Industry Report

Manufacturers Observe First National Skilled Trades Day

YOUNGSTOWN, Ohio – Michael Kovach, president of City Machine Technologies Inc., sees a lot of gray when he looks around his shop floor. 

No one has a crystal ball in this business, but one thing’s for sure: the workforce is getting older.

Changing the hues of those follicles by injecting more young people with the requisite skills into his workforce of 70 is among the objectives of National Skilled Trades Day, celebrated for the first time Wednesday. It will be held annually the first Wednesday of May.

Skilled trades range from barbers, hair dressers and bug exterminators to machinists, mechanics, welders and truck drivers and to medical assistants and radiology technicians.

“We’d like to transfer those skills from these individuals to the younger generation,” Kovach said. While many young people are more interested in computers, CMT is looking for the “shade-tree mechanics” and people who built soapbox derby cars in their youth.

“It’s been tough to find good, qualified young people,” he said. 

Claudia Kovach, CMT’s vice president and Michael Kovach’s daughter, initiated the process of establishing National Skilled Trades Day though the National Day Calendar registry. CMT commemorated the event with a lunch for workers at its plant on Martin Luther King Jr. Boulevard.

“It really is nice to thank everybody for rolling up their sleeves and putting in a hard day’s work,” Claudia Kovach said.

Those attending the event included Roger Geiger, vice president and executive director of the Ohio chapter of the National Federation of Independent Business, James Dignan, president and CEO of the Youngstown/Warren Regional Chamber, and Mayor Jamael Tito Brown. 

“In Ohio, we do two things: We grow things and we make things, and both of those things take a skill. They don’t necessarily take a four-year degree,” Geiger said. “They take skilled labor, folks who know how to work with their hands.”

“The skilled trades have been the backbone of industry and business in the Mahoning Valley for over a century, and the need has never been greater,” Dignan said.

The chamber CEO called National Skilled Trades Day “a great day … to recognize the skilled trades,” the people who helped build the community and those who are still needed for the community to remain strong so the economy can grow.

“Companies like this are the backbone of communities like Youngstown,”  Brown added.

Health care remains the No. 1 issue for small businesses in Ohio, but the shortage of skilled workers is a major challenge, Geiger said.

“We are in an economic boom, Businesses across the state are ready to expand. The simple impediment is we can’t find skilled labor,” Geiger said. 

CMT is always looking for machinists, mechanics and others who are mechanically inclined who are drug-free, Claudia Kovach said. The company’s efforts Wednesday were aimed at reaching students from elementary through high school.

In the morning, junior and senior precision welding students from Mahoning County Career & Technical Center toured CMT, Claudia Kovach said. In the afternoon, she headed to Oh Wow! The Roger & Gloria Jones Children’s Center for Science & Technology, where visitors dressed up as skilled trades workers.

Locally, National Skilled Trades Day was also observed at Dearing Compressor & Pump Co., Boardman, which distributes and builds equipment for the compressed air, gas, process gas and hydraulic application industries.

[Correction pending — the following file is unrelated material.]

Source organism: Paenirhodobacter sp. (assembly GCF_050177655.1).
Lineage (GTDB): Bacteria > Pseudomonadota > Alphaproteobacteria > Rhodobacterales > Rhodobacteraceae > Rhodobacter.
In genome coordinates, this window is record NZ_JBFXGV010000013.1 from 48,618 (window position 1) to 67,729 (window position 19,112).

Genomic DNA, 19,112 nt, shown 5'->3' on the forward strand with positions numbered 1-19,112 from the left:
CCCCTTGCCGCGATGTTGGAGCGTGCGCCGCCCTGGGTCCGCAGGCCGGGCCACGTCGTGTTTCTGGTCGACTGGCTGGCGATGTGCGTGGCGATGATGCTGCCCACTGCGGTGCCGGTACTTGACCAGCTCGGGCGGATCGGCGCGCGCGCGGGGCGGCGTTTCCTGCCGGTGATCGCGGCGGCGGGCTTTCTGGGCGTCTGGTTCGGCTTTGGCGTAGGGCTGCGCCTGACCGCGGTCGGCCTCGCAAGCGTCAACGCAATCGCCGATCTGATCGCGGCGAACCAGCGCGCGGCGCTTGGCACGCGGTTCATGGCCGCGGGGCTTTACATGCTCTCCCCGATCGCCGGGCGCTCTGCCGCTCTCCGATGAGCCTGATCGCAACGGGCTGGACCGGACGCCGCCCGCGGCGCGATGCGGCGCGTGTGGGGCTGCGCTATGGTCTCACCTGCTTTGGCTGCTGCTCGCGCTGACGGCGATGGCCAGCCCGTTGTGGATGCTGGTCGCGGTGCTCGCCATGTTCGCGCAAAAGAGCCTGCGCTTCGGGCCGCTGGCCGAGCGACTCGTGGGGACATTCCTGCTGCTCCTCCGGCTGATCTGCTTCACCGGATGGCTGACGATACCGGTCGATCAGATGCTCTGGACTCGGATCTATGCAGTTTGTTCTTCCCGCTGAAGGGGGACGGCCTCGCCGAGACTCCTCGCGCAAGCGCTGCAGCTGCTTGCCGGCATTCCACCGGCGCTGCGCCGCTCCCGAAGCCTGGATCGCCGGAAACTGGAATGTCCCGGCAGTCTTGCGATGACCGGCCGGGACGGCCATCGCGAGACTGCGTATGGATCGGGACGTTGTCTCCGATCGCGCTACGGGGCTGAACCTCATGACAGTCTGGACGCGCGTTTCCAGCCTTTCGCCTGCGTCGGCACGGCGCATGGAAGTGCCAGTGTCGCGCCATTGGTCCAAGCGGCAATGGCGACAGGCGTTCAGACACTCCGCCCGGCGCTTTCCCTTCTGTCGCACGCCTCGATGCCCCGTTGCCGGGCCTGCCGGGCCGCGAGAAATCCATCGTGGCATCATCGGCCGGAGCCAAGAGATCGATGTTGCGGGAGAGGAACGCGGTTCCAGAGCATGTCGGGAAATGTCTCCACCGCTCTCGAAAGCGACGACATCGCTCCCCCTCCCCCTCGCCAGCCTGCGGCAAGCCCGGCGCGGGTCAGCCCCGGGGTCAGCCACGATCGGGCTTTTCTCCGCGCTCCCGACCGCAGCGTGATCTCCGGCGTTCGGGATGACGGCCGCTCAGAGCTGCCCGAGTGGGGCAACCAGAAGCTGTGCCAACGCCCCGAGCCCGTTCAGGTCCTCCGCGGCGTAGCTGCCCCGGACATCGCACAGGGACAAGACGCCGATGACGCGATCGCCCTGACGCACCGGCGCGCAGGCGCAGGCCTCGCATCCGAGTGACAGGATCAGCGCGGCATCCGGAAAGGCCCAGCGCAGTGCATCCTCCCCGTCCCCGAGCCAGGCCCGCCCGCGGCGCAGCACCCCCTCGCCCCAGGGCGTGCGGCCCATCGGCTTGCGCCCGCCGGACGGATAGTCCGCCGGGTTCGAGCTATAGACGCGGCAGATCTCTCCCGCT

Dearing, like CMT and others that rely on the skilled trades, is having difficulty filling openings. The company has five openings now, including one for a pipe welder that has been vacant since November, said Danielle Lanterman, human resource generalist. Career centers aren’t turning out students in the numbers companies like Dearing need, she noted. 

“It stems from high schools not educating the students on the other opportunities besides college,” Lanterman said. 

“There’s nobody giving these kids the information of how important it is in the skilled trades and what we need to keep moving forward,” affirmed Dave Swantek, welding supervisor. After the steel mills closed in the 1970s, no one took interest in encouraging young people to enter the skilled trades.

“We have had a very hard time trying to find dedicated young people to come in out of school to get into the trades to do what we’re doing,” Lanterman said. “We need people to be able to weld, be fitters. We need mechanics.” 

Lanterman goes to Crestview Middle School each year to outline the various opportunities within manufacturing, professional positions as well as those involving the skilled trades. “I’ve only had one school reach out to me to do that, and I’ve reached out to multiple schools to try and instill that in their schools as well,” she said. 

Outreach needs to begin in middle school, Swantek said, with seventh and eighth graders provided the opportunity to be exposed to the manufacturing world.

Dearing workers Wednesday wore red, white and blue T-shirts Lanterman designed to recognize the skilled trades. She had been designing a shirt to show support for the military, then reworked the idea when she learned about Claudia Kovach’s efforts with National Skilled Trades Day. “So now we are going to support two things,” Lanterman said. 

Manufacturing represents one of the biggest career opportunities in the Mahoning Valley, and National Skilled Trades Day offers an opportunity to expose the field to a potential workforce, Dearing’s Lanterman said. “I hope schools take that and run with it,” she said. 

Pictured: City Machine Technologies foreman Bob Puharich and machinist Paul London show a bearing to  National Federation of Independent Business’ Ohio  executive director Roger Geiger. Joining them are CMT President Mike Kovach and vice president Claudia Kovach.

Copyright 2019 The Business Journal, Youngstown, Ohio.